By Jonathan Williams
Times West Virginian
Middle schools got their name for a reason.
For school children, middle school, particularly seventh and eighth grades, represents a transition from the structure of elementary school to the relative freedom and responsibility of high school.
Transitions aren’t easy for anyone, and this can be an especially difficult time for young girls, who are often struggling to discover who they are and how they relate to a society in which they can be marginalized.
The Young Women Christian Association of Marion County, more commonly known as the YWCA, with the help of the United Way of Marion County, sponsors “Y Teens” in six county schools, empowering them to be better students and future leaders in their communities.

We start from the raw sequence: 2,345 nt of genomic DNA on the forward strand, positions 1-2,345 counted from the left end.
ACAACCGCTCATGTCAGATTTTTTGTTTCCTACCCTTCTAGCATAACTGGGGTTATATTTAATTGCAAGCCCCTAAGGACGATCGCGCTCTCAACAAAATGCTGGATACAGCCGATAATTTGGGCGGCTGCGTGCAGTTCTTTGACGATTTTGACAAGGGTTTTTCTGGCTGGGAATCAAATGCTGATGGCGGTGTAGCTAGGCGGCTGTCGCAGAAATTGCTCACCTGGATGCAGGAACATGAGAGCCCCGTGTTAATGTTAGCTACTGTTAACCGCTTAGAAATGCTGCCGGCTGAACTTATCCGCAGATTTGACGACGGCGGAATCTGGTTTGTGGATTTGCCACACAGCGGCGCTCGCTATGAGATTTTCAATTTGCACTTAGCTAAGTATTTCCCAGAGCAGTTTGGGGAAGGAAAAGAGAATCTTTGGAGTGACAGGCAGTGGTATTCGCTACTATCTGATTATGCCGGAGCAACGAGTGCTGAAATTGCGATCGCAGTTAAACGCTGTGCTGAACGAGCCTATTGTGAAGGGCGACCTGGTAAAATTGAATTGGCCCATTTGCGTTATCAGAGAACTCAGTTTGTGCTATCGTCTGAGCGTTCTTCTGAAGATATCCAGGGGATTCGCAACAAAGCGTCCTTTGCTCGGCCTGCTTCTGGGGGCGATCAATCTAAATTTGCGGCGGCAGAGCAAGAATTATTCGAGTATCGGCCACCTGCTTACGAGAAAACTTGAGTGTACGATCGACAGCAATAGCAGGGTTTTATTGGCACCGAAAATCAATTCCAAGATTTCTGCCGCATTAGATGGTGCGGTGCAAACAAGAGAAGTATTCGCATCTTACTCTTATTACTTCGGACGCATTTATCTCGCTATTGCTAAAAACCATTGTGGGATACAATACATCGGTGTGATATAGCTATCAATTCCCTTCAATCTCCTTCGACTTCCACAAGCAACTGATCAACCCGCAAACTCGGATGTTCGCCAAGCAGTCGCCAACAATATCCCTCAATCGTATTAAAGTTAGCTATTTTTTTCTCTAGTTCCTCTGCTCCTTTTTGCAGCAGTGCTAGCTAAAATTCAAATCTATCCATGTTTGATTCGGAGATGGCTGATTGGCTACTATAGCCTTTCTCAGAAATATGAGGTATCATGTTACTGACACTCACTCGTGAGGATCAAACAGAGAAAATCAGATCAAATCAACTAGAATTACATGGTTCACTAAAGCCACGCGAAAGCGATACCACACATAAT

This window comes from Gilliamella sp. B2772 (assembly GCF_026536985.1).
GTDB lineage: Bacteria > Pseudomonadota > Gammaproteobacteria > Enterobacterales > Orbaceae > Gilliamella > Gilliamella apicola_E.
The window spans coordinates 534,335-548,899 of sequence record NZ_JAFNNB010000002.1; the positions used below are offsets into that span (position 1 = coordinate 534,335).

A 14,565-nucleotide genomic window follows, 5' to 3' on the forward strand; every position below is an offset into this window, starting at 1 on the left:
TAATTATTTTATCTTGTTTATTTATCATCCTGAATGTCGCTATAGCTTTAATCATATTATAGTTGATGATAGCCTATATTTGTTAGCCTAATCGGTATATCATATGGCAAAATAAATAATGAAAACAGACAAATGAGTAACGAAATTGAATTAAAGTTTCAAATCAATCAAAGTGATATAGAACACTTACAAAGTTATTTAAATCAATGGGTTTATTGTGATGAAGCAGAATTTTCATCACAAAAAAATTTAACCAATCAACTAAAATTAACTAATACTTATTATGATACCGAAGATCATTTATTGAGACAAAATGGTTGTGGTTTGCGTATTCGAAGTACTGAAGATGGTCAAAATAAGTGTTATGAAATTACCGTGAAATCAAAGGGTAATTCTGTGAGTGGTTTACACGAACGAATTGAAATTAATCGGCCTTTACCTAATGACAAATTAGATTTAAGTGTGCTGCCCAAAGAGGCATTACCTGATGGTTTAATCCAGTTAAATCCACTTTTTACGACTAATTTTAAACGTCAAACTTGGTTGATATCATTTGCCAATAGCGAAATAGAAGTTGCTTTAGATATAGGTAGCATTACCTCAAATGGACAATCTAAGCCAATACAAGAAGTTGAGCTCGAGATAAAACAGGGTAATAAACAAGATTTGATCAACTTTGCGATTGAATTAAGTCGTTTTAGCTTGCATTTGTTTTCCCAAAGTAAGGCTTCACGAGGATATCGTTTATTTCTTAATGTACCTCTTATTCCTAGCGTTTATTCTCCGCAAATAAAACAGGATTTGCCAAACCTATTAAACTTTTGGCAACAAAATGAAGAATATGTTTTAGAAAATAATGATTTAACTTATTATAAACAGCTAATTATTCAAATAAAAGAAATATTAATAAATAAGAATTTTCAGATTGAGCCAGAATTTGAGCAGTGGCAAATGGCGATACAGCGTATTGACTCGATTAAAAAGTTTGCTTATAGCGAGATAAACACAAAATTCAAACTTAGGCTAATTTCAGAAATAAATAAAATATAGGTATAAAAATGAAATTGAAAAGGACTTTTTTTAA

Though the YWCA does provide other services for the community, the Y Teens is “the program I love,” said executive director Cecily Enos.
The YWCA has a facility in Pleasant Valley used by the community for a variety of events and classes, such as kung fu, drawing, painting, instrument lessons (including guitar, piano and bagpipe), tai chi and more.
“We have a lot of classes,” Enos said.
The YWCA has been incorporated since 1922, and the Y Teens program is almost that old itself. Enos said she is surprised and pleased when she goes out into the community and meets past Y Teen participants in places of authority.
The program operates out of Monongah, Mannington, Barrackville, East Fairmont Junior High, West Fairmont Middle and Fairview Middle schools. The official mission of the YWCA is eliminating racism and empowering women, as their letterhead says, and the individual school programs are designed to meet those goals.